Thursday, August 20, 2009

Resources for the Down and Out

If you're running out of money, and think you're out of options, remember that, as harsh as economic conditions may get, there still is a compassionate side to America. Taking help from others isn't easy. But hard times sometimes require hard choices. Many who might go hungry themselves for the sake of maintaining appearances have a different outlook when their families are hungry. In this most nasty of recessions, many middle class people who were living paycheck to paycheck experience hunger if they're laid off. It's no longer unusual for visitors to food pantries to drive good cars and live in middle class neighborhoods; they've simply lost their jobs and have no cash for food.

If you think you're just about out of options, here are some resources to keep in mind.

Unemployment Compensation. If you think you qualify for unemployment comp, apply. It's a public benefit for those that have been laid off. Go to your state's website for information.

Food Stamps. This is a federal program that in the past you paid for with your tax dollars. It's there for you if you're in need. The states administer the food stamp program, so go to your state's website for information.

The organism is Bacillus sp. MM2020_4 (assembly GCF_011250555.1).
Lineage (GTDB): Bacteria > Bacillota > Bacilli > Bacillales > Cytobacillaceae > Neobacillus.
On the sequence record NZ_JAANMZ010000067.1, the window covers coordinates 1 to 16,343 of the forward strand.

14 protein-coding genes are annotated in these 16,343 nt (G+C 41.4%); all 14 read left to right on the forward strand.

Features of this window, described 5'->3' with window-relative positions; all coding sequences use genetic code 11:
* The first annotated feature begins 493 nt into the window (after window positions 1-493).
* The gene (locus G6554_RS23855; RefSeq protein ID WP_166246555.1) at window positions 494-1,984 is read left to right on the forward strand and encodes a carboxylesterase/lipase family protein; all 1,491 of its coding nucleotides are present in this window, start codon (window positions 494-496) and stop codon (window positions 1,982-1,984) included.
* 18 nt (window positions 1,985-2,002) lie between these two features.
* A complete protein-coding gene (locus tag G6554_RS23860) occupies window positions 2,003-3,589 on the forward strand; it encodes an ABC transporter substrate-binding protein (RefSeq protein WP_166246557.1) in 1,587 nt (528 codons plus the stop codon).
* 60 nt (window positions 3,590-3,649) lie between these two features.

Food Banks. Many communities have food banks, food pantries and soup kitchens. Remember that donations to food banks are wasted if hungry people don't accept the donated food. Your acceptance completes the circle of virtue that comprises charity. When you get back on your feet, you can repay with dividends.

Welfare. The controversial federal Aid to Families with Dependent Children program ended in 1997, but welfare still exists as a federally funded program administered by the states. Go to your state's website for information. Many people who go on welfare stay there for a while and then get their middle class lives back together. Welfare can serve as a temporary safety net until the storm clouds roll away.

SCHIP. If you have children who are 19 or younger and don't have health insurance, there is a program called State Childrens Health Insurance Program that provides subsidized coverage for children in families with moderate or low incomes. It's a federal program administered by the states, so go to your state's website for information.

Medicaid. This is the federal health insurance program for those with low incomes. If you've gotten to the point where your income is low and you have pretty much burned up your net worth, you may qualify for Medicaid. It's a lot better than nothing. Of course, if you're old enough (65), there's also Medicare.

If you need more information about how to survive a layoff or unemployment, see our Survival Kit for the Laidoff and Unemployed:

No comments: